David Kelham’s senior finance career spans over 30 years, mainly in blue chip companies, including Shell, P&O, NTL and Regenersis. We caught up with him as he prepared to come to the end of his most recent role as CFO of Cable and Wireless Communications Plc Caribbean Region, including The Bahamas.
So David, how did you wind up at Cable and Wireless (CWC)?
I was introduced to Cable and Wireless (CWC) by a mutual contact and met with the then CWC group CFO, Tim Pennington, after finishing the turnaround of what is now Regenersis. I was specifically asked by Cable and Wireless if I’d be interested in going out to the Bahamas, first of all, to complete the transaction of CWC buying 51 per cent of Bahamas Telecommunications Company (BTC), which at the time was 100 per cent government owned and, having finalised the deal, become the CFO on completion. So I left these shores in September 2010 and the deal was signed February 2011 and completed in April 2011.
New company, new country – quite a challenge then?
It was an exciting and challenging time. There was no competition in the Bahamas in mobile. There was competition in fixed line and broadband, but none in mobile. The deal included mobile liberalisation three years after the competition. So the job was about turning the business around and preparing it for competition. Cable and Wireless pulled a team together – one or two new people like me and a very experienced CEO who’d been with Cable and Wireless for a long time. We went in and worked with our Bahamian colleagues to turn the business around which included letting nearly 500 people exit the business, taking us from over 1,200 employees down to 700, and replacing major elements of the networks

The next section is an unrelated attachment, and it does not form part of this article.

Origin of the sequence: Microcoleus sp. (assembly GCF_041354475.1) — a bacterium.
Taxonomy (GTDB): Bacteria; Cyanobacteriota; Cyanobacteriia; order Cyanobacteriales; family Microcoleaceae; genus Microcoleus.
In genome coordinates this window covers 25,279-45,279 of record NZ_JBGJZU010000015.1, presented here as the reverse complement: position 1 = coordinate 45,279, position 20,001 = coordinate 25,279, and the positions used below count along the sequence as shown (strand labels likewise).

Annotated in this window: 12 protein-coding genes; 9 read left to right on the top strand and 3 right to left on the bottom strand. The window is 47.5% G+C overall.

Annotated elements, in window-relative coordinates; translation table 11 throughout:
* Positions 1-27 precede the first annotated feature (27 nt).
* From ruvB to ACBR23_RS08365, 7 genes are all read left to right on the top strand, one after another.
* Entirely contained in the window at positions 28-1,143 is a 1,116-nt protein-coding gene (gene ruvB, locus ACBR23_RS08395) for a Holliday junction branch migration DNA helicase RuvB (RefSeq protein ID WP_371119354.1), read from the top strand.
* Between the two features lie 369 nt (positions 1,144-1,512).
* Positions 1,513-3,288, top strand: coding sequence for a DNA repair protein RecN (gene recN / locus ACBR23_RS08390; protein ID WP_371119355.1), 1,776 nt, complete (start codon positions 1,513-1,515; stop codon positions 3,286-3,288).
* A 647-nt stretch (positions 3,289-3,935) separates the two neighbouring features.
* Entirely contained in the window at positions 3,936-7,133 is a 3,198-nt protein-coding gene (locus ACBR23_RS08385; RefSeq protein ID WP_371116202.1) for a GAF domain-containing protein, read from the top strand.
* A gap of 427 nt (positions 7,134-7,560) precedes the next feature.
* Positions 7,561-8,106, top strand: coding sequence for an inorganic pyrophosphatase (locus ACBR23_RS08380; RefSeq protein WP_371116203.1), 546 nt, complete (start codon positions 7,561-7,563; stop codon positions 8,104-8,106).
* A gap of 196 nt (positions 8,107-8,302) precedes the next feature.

What sort of results did such a huge turnaround achieve?
Profitability improved almost from the start and more than doubled in three years. The year ending 31st March 2014, we posted $128 million Ebitda against figures for the 12 months up to completion of the 51% acquisition of circa $60 million. It was by no means easy though. The people at BTC were great, but a lot of them had been there a long, long time and did not have experience of competitive markets. That said, the majority responded really well and we began to see positive results
What was the response of the CWC HQ to the impressive turnaround numbers?
In September 2012, I was asked if I would also take on the responsibility for the rest of the Caribbean as CFO, so almost overnight, I took on the additional responsibility for what is known as LIME – 13 countries around the Caribbean from Jamaica to Cayman and Barbados and also the ten countries in the Eastern Caribbean.
The business had been going backwards. It posted figures in 2010/11 of $229m EBITDA, 2011/12 of $193 million and was continuing down in 2012/13. Over the next two and a half years we put a new team in place and brought in some fresh thinking. We stopped the decline of the top line and sorted out a lot of the customer issues. Nearly $100m cost was taken out over 2 years. The network performance was improved. It worked well and we ended up taking the EBITDA from just over $150m in 12/13 to $238m in 14/15.